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Florida Manatee & Aquatic Center Animal Fact Sheet
Malaclemys terrapin

Atlantic coast from Massachusetts to Florida and along the Gulf Coast of Mexico from New England to Texas.

The Diamondback Terrapin varies in appearance; its shell ranges from a pale yellow-green to black. The top shell, also referred to as the carapace, is typically a gray, light brown, or black. The under shell, also referred to as the plastron, ranges from yellowish to greenish gray. Their skin can either be uniform or carry spots or streaks. They are known for their diamond-shaped growth rings on the top shell.
The Northern Diamondback Terrapin hibernates during the winter resting on the bottom of the estuary or in marsh channels.
It has been studied and found that Diamondback Terrapins sex determination is dependent on temperature. Research with artificial incubation of eggs shows that low temperatures produce males, and higher temperatures produce females.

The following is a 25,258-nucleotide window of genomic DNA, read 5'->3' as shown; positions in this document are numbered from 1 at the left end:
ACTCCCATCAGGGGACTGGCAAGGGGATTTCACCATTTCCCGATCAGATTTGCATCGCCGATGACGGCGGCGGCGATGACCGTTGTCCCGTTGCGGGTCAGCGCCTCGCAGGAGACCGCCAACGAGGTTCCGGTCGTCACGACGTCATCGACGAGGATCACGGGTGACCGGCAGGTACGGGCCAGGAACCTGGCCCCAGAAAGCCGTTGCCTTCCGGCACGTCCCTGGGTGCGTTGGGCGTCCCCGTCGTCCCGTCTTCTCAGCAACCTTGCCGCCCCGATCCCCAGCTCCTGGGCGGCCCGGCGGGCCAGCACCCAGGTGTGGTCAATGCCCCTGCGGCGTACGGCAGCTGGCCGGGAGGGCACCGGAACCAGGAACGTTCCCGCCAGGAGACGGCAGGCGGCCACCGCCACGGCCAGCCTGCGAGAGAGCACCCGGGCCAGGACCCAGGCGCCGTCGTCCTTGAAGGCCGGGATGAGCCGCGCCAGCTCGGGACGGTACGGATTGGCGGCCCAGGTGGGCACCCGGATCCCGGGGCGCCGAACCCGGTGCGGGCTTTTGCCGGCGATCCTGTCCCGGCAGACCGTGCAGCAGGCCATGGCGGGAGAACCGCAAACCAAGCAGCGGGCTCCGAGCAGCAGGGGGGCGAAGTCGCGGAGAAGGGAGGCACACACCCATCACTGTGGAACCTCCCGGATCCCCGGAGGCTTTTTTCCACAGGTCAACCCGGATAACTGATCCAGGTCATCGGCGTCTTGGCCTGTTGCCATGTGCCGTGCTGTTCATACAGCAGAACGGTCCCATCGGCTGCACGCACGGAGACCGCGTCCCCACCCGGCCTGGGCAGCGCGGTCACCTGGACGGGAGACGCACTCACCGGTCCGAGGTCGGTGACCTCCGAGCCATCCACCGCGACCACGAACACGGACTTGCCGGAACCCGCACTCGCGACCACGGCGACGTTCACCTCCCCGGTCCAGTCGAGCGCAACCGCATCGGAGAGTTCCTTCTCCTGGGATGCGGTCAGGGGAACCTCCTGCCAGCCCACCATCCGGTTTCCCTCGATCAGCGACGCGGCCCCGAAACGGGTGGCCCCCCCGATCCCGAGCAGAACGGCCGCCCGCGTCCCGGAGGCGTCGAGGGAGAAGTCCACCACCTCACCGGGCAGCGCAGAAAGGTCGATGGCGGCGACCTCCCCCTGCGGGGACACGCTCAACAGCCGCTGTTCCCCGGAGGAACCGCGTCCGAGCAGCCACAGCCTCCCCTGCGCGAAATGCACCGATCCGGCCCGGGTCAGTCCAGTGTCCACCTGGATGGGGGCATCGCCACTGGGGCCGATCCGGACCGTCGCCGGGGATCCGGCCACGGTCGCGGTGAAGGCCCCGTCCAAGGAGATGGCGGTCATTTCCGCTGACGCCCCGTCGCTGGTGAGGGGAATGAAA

The Northern Diamondback Terrapin is currently at a threatened status (IUCN). Their largest threat is habitat destruction, road construction, and crab traps.

Habitat: Found mainly in tidal flats, coves, estuaries, coastal marches, inner edges of barrier beaches, salt and brackish waters.
Diet: Fish, marine snails, invertebrates, marine and tidal mollusks, carrion, clams, worms, gastropods, crab, and occasional small fish.
Status: Near Threatened (IUCN)
Approximate Dimensions of Adult: Length: 4-6.5 in
Weight: 2-4 lbs
Lifespan: 20-40 years
Reproduction & Offspring:

Mating season occurs in the spring and in early summer. The female leaves the water to dig a nest and lay her eggs above the high tide. She will lay two clutches of 8-18 eggs each season.


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